Jehnny Beth – ‘To Love Is To Live’

Sounds like… a stylish concept album with a modern take on post punk. 

In between writing a erotic poetry book, scoring soundtracks and hosting both radio and television shows, Jehnny Beth managed to squeeze in to record her debut album. The idea to record an album as a solo artist was born in the night of Bowie’s dead: The Savages singer decided to work on her first solo album in the direct aftermath. Ultimately, To Love Is To Live sounds like Beth’s own take on glam rock. Her version sounds sexy, angry and honest. IDLES’ Joe Talbot, The xx’s Romy and Peaky Blinders‘ Cillian Murphy contributed to the record with lyrics and spoken word features.

Opening track I Am combines elements of spoken word, piano instrumentals and Beth’s stinging vocals into a cinematic soundscape. While the lyrics thematize the topic of innocence, the same topic continues on Innocence. With sounds of scream and Beth rapping in midst, the song highly reminds of her post punk past. After she sings compellingly about her same-sex attraction in Flower, single I’m The Man strikes a more violent atmosphere. With forward-pushing sound effects, How Could You proves how a more forward-thinking version of how (post) punk could sound like. Being the only ballad on the record, The French Countryside is a melancholic scoring of the fear of dying. Beth wrote it, while thinking she would die in a plane crash. Through connecting various topics from our in-sides, To Love Is To Live is a highly stylish concept album. It seems almost as if Jehnny Beth tried to soundtrack the various topics of our lives. And that score is set somewhere in-between violent punk, elegant instrumentals and passionate vocals. Amongst all though, this is a record that celebrates the variety and grandness of our short time on this earth. Louisa Zimmer)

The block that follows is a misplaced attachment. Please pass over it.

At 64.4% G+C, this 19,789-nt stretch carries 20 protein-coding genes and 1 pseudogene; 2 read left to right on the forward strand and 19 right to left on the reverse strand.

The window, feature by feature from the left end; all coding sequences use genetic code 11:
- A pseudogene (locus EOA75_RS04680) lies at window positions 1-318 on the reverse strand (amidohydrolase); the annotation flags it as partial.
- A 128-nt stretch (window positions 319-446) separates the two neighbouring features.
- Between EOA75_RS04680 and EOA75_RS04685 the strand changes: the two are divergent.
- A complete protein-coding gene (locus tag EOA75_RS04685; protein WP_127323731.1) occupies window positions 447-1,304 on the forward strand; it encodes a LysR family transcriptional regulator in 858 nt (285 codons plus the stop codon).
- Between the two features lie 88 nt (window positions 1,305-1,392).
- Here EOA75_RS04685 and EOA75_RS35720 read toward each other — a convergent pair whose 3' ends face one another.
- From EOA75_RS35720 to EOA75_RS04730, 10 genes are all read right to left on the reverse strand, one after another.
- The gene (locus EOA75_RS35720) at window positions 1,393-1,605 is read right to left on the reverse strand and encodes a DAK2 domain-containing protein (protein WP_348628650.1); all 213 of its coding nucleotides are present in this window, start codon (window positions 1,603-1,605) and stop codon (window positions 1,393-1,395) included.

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Larkin Poe – ‘Self Made Man’

Sounds like … kicking in the door of the male-dominated industry with heavy blues rock.

The Nashville-based duo Larkin Poe are putting a twist on the gender roles in the music industry. Megan and Rebecca Lovell are releasing their fourth studio LP, Self Made Man. The title simultaneously pokes fun at and raises awareness of the still male-dominated music industry. Especially within the rock and blues rock circles, women are a minority. On Self Made Man, Larkin Poe show off their confidence. The self-produced record allows the band to make each song truly their own.

The riffs of the band are harder and louder than on previous releases and draw analogies to 70s rock greats. While Rebecca’s electric guitar echoes her powerhouse vocals, Megan’s lapsteel reflects the southern rock roots of the duo. Those they also honor on Back Down South, which features the guitarist and Rebecca’s husband Tyler Bryant. The cover of Blind Willie Johnson’s God Moves On the Water brings the band back to their love for blues music. On Self Made Man, Larkin Poe evolve and incorporate digital drum pads as well, on tracks like Every Bird That Flies. The LP thrives on the middle ground between the duo’s blues classics cover series on YouTube and their elaborate production style. In 2020 Larkin Poe are not knocking on doors of the male-dominated industry anymore but kick them in with relentless power. (Liv Toerkell)

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Bibio – ‘Sleep On The Wing’

Sounds like … a silent flight over the British countryside.